patternsthatconnect

abstract art, a systems view

Posts Tagged ‘Emma Talbot

Painting past present

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There’s a wonderful exhibition at Laing Art Gallery, where eleven contemporary painters respond to paintings from the past in a visual dialogue. Some of the older paintings aren’t that old so it’s not always easy to tell which of the works are past and which are contemporary, after all paintings exist always in the present, and some of the ‘past’ painters in this show are still making new paintings today. Frank Auerbach’s Julia, painted as recently as 1987, hangs here alongside a delicious 2013 painting by Laura Lancaster, and there’s an untitled painting by Paul Huxley from 1974 alongside Sue Spark’s 2013 painting Drop Zone.

The oldest work is William Holman Hunt’s Isabella and the Pot of Basil, chosen by Emma Talbot. I wonder whether its first viewers would have been as familiar with its story, based on the Keats poem, as say contemporary audiences might be with the storyline of a popular film. Perhaps the title would have been enough to cue recognition of Isobella clutching the basil pot containing, beneath the soil,  the head of her beloved. For me, I had to to read the notes in order to understand that beneath all the ornament and sumptuous decorative surfaces, just as beneath the soil in the pot, lies a narrative of violence and despair, almost as if the decor in the painting, and indeed the painting itself, were a kind of sublimation.

Carpet Painting (Isabella and The Pot of Basil), acrylic on canvas, 2013. Image by courtesy of the artist

Carpet Painting (Isabella and The Pot of Basil), acrylic on canvas, 2013. Image by courtesy of the artist

Talbot responds with her Carpet Painting (Isobella and the the Pot of Basil), contemporising the decorative and narrative elements, and adding some of Holman Hunt’s story, who had made the painting shortly after his wife died, and based the figure on her. Talbot inserts or overlays cartoon-like captions or graphics, onto a patterned carpet design, of colour similar to the Holman Hunt. Here the violent content is above rather than beneath the surface, up front rather than behind, almost projecting into the real space of the viewer.

The other 19th century painting here is Newcastle upon Tyne from the East, 1898, by Neils Møller Lund, a portrait of the city from a specific vantage point, generalised by the impressionistic rendering, yet by no means strictly representing light as it falls on the retina. This painting, less modern than an impressionist painting proper, less critical, seems to me to rather glory in the magnificence of the city not withstanding its squalor, in something approaching an evocation of empire.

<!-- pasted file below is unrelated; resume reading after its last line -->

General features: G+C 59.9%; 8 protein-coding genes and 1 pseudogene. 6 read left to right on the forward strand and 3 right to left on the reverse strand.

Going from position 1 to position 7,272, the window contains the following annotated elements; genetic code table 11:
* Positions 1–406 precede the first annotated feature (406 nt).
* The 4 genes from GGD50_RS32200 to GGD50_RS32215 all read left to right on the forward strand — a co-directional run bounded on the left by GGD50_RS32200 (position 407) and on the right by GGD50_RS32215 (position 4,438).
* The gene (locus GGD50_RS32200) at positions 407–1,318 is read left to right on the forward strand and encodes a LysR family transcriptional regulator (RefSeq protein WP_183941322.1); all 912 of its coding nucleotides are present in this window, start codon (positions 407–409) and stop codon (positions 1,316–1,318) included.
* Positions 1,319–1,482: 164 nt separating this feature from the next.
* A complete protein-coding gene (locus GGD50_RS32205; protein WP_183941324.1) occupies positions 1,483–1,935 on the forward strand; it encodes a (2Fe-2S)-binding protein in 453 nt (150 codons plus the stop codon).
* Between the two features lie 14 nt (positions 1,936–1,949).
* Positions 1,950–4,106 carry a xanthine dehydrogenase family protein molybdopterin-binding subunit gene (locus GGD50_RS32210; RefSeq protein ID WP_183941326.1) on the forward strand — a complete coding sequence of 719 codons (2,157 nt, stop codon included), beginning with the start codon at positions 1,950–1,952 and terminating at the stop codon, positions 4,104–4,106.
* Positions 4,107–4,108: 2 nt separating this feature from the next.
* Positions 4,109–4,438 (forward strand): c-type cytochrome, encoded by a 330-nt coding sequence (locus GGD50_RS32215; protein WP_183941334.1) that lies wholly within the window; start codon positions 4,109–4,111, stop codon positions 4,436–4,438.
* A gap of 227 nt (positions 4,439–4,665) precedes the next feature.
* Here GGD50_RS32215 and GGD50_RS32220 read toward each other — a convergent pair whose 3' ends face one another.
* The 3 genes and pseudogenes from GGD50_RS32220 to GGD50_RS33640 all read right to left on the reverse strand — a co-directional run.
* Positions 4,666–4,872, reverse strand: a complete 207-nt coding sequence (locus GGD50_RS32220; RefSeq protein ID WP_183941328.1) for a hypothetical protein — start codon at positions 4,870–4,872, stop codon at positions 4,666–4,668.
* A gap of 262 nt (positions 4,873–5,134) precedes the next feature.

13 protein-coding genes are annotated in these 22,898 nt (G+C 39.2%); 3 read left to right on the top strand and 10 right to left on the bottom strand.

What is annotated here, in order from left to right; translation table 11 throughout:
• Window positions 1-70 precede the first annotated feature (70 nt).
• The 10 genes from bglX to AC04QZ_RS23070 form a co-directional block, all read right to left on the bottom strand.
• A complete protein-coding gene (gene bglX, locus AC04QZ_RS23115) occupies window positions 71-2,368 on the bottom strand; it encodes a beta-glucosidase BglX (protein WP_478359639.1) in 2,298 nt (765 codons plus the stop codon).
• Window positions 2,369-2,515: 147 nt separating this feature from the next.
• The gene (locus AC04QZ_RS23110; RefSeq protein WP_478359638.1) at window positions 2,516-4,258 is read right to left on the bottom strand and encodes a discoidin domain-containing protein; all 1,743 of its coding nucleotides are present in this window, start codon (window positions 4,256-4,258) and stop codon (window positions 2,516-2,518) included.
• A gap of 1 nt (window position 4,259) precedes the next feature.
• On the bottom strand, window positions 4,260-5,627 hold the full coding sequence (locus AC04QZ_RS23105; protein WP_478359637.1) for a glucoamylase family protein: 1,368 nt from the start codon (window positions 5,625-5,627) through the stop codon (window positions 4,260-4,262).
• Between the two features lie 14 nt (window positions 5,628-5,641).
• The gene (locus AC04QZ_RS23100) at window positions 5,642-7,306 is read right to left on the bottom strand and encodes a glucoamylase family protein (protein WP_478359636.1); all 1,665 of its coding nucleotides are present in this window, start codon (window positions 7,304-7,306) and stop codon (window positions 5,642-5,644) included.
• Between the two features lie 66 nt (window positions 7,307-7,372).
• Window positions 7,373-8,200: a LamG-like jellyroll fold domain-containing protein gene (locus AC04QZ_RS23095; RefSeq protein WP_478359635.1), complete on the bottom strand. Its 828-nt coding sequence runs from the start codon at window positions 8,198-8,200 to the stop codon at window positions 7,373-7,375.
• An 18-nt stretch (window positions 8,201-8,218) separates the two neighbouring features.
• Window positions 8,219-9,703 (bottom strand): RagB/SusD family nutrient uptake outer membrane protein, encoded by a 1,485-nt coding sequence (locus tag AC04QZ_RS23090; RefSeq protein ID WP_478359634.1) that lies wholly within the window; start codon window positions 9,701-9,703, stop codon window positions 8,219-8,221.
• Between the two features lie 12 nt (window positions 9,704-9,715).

Neils Møller Lund, Newcastle upon Tyne from the East, 1898, oil on canvas, image by courtesy of Laing Art Gallery, Newcastle upon Tyne, (Tyne & Wear Archives & Museums)

Neils Møller Lund, Newcastle upon Tyne from the East, 1898, oil on canvas, image by courtesy of Laing Art Gallery, Newcastle upon Tyne, (Tyne & Wear Archives & Museums)

Perhaps that’s what Helen Smith’s 2013 painting of the same title attempts to erase. I could imagine that she started out with Møller Lund’s picture and painted over it until all that remains is the record of its erasure, a violent act, though what’s left is this rather beautiful veil, not unlike a colour field painting.

Helen Smith, Newcastle from the East, 2013, oil on canvas. Image by courtesy of the artist

Helen Smith, Newcastle from the East, 2013, oil on canvas. Image by courtesy of the artist

Helen Baker‘s wonderful Blocks on Green with Shelf, has lots of resonance with William Brooker’s painting of objects on a table exhibited alongside it, but the balance of abstraction to representation possibly goes in opposite directions. Brooker’s still life could also be seen as an abstract painting, whereas Baker’s abstract painting with a literal shelf, might also be seen as a representation of objects on a table or even a landscape, a village green perhaps or a bowling green, rather than, abstractly, the colour green.

Helen Baker, Blocks on Green with Shelf, 2012, acrylic on linen with plywood shelf. Image by courtesy of the artist

Helen Baker, Blocks on Green with Shelf, 2012, acrylic on linen with plywood shelf. Image by courtesy of the artist